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EU: Parliamentary Scrutiny

Volume 699: debated on Tuesday 11 March 2008

asked Her Majesty’s Government:

Whether, in the light of the Lisbon treaty, they will put forward any proposals to change the parliamentary scrutiny of European Union legislation.

My Lords, the Government work closely with the European Union Committee to ensure that the scrutiny process continues to develop and meets the needs of Parliament. While it is up to both Houses to decide how to scrutinise EU legislation, the Government are also committed to ensuring that the new provisions in relation to national parliaments in the Lisbon treaty operate effectively, and will work with both Houses of Parliament and scrutiny committees to achieve this.

My Lords, does the noble Baroness accept that I mean absolutely no criticism whatever of the EU scrutiny committees in either House, having been chairman of the one in the other place, and that I recognise what is well known throughout Europe; that is, the quality and standing of our own scrutiny committee in this House? But why, having promised full and detailed examination of the Lisbon treaty, did the Government contrive to curtail debates in the other place? In that way they reneged on that undertaking in the same way that they broke their promise to hold a referendum on the Lisbon treaty.

My Lords, it is completely wrong to say that we tried to curtail debate. Noble Lords can see the statistics for themselves if they look at the comparators between the different treaties. They can look at the number of interventions, which was more than 1,000, and the number of amendments, of which I think 274 were tabled by representatives of the opposition parties. There was a lot of debate. It was interesting that the debate in the other place concerned what the treaty would do on issues such as climate change. For the first time children were discussed within a treaty. That is to the benefit of the House.

My Lords, surely the noble Baroness must concede that it is a matter of record that the Government pushed through a Motion preventing proper scrutiny, demanding that most of each day should be taken up with what was described by a journalist recently as vapid debates on subjects such as climate change, some of which were hardly touched on in the treaty. Is it not correct that no time at all was allowed for any discussion on asylum or immigration, and only half a day for the whole of justice and home affairs? How on earth can the noble Baroness say with a straight face that the Government allowed proper scrutiny?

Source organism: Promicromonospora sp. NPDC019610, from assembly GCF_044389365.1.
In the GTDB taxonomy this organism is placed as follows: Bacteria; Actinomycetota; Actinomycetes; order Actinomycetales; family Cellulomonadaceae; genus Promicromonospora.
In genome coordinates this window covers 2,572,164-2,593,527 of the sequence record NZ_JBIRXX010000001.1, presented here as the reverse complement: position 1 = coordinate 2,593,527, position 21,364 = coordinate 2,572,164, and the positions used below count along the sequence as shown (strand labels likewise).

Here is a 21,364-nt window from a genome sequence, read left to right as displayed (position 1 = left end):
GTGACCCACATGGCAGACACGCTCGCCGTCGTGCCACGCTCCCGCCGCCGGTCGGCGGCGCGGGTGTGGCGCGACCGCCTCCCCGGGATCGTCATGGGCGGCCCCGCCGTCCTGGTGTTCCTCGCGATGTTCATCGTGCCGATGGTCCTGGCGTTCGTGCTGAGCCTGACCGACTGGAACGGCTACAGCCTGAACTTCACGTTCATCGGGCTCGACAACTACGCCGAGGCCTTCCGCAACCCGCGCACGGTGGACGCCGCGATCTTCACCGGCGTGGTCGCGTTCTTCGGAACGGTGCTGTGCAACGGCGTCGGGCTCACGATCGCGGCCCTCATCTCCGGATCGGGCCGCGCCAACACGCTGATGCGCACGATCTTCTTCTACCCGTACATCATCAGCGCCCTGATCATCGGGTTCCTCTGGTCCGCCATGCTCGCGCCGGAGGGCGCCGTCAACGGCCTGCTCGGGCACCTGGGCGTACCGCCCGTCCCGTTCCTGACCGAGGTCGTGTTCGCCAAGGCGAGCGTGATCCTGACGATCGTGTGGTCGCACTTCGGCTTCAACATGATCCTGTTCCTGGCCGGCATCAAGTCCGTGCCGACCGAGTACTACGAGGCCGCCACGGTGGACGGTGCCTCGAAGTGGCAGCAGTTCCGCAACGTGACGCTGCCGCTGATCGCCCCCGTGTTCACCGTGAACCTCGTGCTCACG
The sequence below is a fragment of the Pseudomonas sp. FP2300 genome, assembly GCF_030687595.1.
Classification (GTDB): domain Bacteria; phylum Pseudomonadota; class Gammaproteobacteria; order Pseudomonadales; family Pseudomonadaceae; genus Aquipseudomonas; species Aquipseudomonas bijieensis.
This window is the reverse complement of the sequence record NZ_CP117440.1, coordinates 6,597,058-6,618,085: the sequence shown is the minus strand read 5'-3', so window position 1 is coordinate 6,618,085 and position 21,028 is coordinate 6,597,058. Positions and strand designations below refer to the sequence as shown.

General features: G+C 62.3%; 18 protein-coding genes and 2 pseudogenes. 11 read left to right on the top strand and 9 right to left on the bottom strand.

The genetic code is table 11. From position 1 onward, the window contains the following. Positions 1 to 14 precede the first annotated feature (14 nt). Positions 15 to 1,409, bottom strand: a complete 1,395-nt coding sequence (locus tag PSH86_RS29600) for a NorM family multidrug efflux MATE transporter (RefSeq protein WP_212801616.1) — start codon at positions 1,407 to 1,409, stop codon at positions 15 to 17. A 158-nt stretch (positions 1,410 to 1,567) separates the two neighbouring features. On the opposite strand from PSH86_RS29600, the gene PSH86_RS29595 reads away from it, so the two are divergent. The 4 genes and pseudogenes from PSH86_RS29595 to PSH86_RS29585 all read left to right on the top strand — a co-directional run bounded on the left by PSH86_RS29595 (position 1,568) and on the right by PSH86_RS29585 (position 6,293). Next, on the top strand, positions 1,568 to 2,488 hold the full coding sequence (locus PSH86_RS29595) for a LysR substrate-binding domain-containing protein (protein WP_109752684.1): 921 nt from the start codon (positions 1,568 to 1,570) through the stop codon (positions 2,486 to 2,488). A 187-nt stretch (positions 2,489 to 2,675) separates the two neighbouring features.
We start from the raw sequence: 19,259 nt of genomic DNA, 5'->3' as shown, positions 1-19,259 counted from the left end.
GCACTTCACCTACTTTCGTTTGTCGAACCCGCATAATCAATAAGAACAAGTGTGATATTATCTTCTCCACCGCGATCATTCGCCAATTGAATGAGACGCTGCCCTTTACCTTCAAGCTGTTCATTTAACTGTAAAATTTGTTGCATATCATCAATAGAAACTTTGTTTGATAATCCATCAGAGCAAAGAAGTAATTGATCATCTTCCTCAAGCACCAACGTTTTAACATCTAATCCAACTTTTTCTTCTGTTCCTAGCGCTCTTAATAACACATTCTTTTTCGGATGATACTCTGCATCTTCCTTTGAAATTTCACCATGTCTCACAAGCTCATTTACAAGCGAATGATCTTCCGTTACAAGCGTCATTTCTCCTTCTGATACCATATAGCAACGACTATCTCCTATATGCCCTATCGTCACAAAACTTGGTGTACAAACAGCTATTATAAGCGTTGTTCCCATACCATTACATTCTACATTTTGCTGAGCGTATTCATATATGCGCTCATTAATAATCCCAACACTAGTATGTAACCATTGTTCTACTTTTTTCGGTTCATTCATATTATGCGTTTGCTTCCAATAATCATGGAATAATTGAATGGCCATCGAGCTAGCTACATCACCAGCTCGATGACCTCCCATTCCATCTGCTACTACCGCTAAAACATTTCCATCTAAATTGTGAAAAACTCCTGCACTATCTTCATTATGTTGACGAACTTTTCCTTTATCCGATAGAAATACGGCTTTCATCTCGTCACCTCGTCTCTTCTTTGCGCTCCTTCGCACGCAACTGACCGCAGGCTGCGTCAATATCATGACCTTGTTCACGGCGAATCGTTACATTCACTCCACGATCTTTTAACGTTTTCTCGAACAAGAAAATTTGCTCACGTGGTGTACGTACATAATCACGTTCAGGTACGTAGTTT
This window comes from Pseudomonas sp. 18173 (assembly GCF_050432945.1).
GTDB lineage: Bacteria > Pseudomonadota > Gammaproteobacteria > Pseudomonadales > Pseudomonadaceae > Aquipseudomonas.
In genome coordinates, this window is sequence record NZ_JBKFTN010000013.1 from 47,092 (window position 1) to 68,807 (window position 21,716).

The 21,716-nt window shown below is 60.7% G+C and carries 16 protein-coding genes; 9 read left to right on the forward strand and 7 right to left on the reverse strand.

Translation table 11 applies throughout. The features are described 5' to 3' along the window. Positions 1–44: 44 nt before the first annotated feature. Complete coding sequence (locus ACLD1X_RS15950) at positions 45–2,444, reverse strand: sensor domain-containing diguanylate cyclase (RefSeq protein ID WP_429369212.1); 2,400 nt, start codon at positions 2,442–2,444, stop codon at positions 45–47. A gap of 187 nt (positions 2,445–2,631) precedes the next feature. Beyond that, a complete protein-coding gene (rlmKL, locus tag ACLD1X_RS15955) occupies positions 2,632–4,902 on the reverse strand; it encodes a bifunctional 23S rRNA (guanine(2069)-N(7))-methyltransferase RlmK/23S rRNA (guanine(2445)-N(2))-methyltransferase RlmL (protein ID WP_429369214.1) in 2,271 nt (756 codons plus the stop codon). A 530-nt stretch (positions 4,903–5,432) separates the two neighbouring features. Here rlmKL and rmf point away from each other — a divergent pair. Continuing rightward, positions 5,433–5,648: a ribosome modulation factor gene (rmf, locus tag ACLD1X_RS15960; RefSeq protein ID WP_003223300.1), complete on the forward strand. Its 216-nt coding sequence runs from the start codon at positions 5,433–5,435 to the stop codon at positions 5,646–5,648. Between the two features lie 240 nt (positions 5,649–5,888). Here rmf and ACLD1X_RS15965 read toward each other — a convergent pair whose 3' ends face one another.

My Lords, the programme Motions of the other place are for the other place. I am in absolutely no doubt that Members of the other place had the opportunity to discuss the issues before them. The noble Lord need worry not, for I am sure that we in your Lordships’ House will have the opportunity to debate and discuss issues such as asylum, immigration, justice and home affairs and other issues of great concern. I do not always listen to what journalists say in relation to debates; I believe that the quality of some of the debates in the other place was extremely high.

My Lords, will my noble friend ignore the selective memory of those who forget the precedent of Maastricht in the Single European Act and look instead at the fact that we in the UK are held as a model by our European partners in terms of scrutiny of EU legislation? Now there are new opportunities under the Lisbon treaty in terms of the necessary consultation of national parliaments, the right to be consulted and the right to comment. Given these new, exciting challenges, is my noble friend confident that we are ready to meet them and remain a model for our partner parliaments?